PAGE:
On 28 September 2018, a three-judge Bench comprising then CJI Dipak Misra and Justices D.Y. Chandrachud and A.M. Khanwilkar dismissed the petitions by a 2:1 majority. The majority held that since the arrested persons themselves were also party to the petition, no request for change in the investigative agency would be entertained. Justice Chandrachud dissented. He questioned the Pune Police’s conduct during the investigation, pointing out that they created a negative bias against the accused, and recommended the appointment of a Special Investigation Team (SIT). 

The NIA takes over

On 22 January 2020, the Uddhav Thackeray-led Maharashtra Vikas Aghadi ordered a fresh probe into the case. Two days later, the investigation was taken over from the Pune Police by the centrally controlled National Investigation Agency (NIA).  

Old Age, ill health, and bail under the UAPA

Of the 16 persons arrested in relation to the Bhima Koregaon violence, only five have received bail so far while one person—Stan Swamy—died in custody. Since the arrested persons were charged under the Unlawful Activities (Prevention) Act, 1967 (UAPA), investigating authorities repeatedly opposed bail applications citing the seriousness of the charges. The accused have pointed out that they were denied bail for years despite a number of them suffering from old age and serious medical conditions.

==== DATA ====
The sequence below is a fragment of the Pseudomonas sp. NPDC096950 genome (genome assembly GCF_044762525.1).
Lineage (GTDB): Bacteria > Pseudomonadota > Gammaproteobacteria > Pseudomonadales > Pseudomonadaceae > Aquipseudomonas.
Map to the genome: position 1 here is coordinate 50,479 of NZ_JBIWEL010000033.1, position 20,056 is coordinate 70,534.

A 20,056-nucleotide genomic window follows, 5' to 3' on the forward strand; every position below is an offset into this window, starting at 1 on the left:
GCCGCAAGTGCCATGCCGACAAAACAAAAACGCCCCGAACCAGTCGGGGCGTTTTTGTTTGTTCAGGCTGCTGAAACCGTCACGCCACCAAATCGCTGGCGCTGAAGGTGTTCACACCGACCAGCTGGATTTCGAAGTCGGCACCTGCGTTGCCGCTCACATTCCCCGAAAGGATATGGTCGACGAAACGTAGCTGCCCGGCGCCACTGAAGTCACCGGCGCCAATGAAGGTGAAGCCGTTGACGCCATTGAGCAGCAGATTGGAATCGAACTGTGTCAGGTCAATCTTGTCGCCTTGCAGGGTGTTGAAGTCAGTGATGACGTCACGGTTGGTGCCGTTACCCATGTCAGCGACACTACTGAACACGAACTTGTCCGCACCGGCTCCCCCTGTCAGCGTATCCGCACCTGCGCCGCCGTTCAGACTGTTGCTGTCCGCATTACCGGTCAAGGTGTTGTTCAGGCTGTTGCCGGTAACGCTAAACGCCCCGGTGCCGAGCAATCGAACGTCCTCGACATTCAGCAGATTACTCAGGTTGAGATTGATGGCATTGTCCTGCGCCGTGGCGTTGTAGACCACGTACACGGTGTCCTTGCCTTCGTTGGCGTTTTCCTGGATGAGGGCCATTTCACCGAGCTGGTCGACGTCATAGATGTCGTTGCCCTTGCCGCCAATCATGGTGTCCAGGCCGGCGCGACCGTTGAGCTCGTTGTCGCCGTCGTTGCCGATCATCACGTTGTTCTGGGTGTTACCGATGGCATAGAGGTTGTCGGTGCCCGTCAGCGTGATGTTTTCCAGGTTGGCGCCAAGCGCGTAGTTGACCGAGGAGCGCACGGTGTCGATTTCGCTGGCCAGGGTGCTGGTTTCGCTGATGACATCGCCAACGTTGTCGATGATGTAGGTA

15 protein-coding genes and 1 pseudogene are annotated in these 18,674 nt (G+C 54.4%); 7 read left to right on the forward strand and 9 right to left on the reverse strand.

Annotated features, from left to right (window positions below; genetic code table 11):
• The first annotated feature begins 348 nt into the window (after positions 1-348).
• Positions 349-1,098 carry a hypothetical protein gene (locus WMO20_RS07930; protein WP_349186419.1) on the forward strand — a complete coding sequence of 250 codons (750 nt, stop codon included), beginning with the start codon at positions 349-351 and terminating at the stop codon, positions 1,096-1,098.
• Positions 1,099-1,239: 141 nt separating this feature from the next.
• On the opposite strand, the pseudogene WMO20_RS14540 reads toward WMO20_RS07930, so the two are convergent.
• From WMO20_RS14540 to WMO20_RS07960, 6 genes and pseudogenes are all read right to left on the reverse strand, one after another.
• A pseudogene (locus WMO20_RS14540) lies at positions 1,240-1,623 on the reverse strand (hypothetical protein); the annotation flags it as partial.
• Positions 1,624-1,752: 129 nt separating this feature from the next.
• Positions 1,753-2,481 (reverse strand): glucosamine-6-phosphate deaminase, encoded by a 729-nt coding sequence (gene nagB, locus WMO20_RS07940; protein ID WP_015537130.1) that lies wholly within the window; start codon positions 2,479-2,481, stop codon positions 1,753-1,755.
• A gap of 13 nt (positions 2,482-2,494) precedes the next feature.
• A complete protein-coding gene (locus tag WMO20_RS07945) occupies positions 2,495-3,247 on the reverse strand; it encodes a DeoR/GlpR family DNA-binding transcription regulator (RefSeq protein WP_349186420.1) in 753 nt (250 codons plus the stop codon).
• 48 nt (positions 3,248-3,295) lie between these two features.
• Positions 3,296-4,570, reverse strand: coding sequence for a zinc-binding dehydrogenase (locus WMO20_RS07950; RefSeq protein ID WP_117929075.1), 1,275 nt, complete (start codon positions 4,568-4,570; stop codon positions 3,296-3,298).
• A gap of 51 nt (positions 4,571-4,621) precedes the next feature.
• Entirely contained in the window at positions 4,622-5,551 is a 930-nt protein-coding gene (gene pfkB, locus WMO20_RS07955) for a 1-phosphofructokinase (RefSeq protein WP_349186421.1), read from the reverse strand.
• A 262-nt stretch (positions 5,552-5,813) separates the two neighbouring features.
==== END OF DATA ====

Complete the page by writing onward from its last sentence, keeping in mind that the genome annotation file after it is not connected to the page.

The case made international news when Swamy died in custody on 5 July 2021. The 84-year-old’s bail pleas had been denied over the course of three years despite him suffering from Parkinson’s and other age-related conditions. Critics also pointed out that the NIA refused to provide simple accommodations like a straw and a sipper to Swamy for weeks despite his ailing condition.

Lawyer and activist Ms. Sudha Bharadwaj was the first to receive bail among the 16 arrested persons. The Bombay High Court, on 30 November 2021, observed that Bharadwaj satisfied all the conditions for default bail while rejecting the bail pleas of eight others. A year later, on 18 November, the high court granted bail to Anand Teltumbde, observing that the evidence did not suggest his involvement in the case. Teltumbde had already spent over two years in custody.

P. Varavara Rao, the 82-year-old poet and activist, was granted bail by the Supreme Court on 10 August 2022, on account of his advanced age. On 10 November 2022, Gautam Navlakha received limited respite when the Supreme Court directed that the 70-year-old be shifted to house arrest.

On 29 July 2023, the apex court granted bail to Vernon Gonsalves and Arun Ferreira. 

Twelve commissions extensions 

On 1 July 2023, the Maharashtra government extended the Bhima Koregaon Inquiry Commission’s deadline to 30 September 2023. The Commission, formed in February 2018, was initially granted four months to submit its report but was unable to do so due to the COVID-19 pandemic. A total of 12 deadline extensions spread across five and a half years have been granted to the Commission so far.